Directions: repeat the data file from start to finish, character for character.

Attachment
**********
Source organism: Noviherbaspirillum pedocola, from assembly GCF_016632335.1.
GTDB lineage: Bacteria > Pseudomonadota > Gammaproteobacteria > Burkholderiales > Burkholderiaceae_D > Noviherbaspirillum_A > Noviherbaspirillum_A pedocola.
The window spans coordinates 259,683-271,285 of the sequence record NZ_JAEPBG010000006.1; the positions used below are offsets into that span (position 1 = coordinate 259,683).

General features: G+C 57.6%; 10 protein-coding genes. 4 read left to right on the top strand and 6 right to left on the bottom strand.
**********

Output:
Source organism: Noviherbaspirillum pedocola, from assembly GCF_016632335.1.
GTDB lineage: Bacteria > Pseudomonadota > Gammaproteobacteria > Burkholderiales > Burkholderiaceae_D > Noviherbaspirillum_A > Noviherbaspirillum_A pedocola.
The window spans coordinates 259,683-271,285 of the sequence record NZ_JAEPBG010000006.1; the positions used below are offsets into that span (position 1 = coordinate 259,683).

General features: G+C 57.6%; 10 protein-coding genes. 4 read left to right on the top strand and 6 right to left on the bottom strand.